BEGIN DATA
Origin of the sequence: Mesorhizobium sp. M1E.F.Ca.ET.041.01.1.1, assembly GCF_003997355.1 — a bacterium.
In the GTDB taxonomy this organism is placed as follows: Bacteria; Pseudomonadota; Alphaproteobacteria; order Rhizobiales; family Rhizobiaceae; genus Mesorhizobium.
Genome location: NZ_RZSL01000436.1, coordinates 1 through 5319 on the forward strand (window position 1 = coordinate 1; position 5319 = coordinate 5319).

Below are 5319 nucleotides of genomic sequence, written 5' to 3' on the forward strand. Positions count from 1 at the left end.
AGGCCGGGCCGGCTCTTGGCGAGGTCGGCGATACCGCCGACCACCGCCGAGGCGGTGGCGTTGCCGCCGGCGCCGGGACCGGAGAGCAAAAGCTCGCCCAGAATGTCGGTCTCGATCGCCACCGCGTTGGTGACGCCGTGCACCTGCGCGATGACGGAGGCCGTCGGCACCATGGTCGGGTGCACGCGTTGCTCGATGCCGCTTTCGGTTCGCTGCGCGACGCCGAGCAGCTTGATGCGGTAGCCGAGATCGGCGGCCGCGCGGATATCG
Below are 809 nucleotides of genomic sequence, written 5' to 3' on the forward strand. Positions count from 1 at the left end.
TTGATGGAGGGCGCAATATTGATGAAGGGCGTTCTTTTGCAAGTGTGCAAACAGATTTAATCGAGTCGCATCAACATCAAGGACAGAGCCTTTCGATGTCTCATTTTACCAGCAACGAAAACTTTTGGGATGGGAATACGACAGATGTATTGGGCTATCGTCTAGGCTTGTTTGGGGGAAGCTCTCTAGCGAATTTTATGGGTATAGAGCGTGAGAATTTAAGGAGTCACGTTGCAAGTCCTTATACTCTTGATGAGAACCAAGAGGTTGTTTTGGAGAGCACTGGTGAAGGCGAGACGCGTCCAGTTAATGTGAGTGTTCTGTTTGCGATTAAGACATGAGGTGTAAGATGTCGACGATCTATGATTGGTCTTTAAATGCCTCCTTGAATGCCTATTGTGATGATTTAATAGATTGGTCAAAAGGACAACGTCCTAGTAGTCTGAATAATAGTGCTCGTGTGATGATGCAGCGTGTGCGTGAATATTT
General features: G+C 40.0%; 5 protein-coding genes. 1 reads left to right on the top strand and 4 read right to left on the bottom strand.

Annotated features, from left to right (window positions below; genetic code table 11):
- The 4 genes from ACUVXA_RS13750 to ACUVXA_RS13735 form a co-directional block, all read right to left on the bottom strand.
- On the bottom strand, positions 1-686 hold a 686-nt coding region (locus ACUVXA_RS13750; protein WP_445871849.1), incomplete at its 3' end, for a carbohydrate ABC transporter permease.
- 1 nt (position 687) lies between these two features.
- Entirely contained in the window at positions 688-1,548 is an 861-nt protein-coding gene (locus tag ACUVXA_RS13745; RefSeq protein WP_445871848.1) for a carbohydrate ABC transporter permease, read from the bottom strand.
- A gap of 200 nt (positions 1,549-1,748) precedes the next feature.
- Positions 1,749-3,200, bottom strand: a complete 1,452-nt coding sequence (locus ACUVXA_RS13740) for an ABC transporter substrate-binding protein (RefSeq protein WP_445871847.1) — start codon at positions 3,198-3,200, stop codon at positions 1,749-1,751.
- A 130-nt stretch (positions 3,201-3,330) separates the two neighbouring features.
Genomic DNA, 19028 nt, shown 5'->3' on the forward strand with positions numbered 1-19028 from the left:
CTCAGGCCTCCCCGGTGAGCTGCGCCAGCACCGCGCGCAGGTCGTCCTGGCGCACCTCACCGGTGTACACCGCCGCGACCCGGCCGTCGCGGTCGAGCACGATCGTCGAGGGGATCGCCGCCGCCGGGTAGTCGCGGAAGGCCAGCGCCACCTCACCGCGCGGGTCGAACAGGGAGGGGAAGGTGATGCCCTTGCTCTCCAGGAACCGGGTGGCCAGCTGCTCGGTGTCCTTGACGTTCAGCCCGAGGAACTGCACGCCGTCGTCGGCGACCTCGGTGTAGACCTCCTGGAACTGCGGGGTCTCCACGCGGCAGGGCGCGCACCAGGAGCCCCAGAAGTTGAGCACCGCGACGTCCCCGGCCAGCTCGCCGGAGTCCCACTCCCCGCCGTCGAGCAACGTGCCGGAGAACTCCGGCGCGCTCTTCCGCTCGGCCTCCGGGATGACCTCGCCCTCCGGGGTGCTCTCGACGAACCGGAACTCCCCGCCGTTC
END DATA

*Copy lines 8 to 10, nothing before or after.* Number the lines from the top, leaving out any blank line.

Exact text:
General features: G+C 40.0%; 5 protein-coding genes. 1 reads left to right on the top strand and 4 read right to left on the bottom strand.

Annotated features, from left to right (window positions below; genetic code table 11):
- The 4 genes from ACUVXA_RS13750 to ACUVXA_RS13735 form a co-directional block, all read right to left on the bottom strand.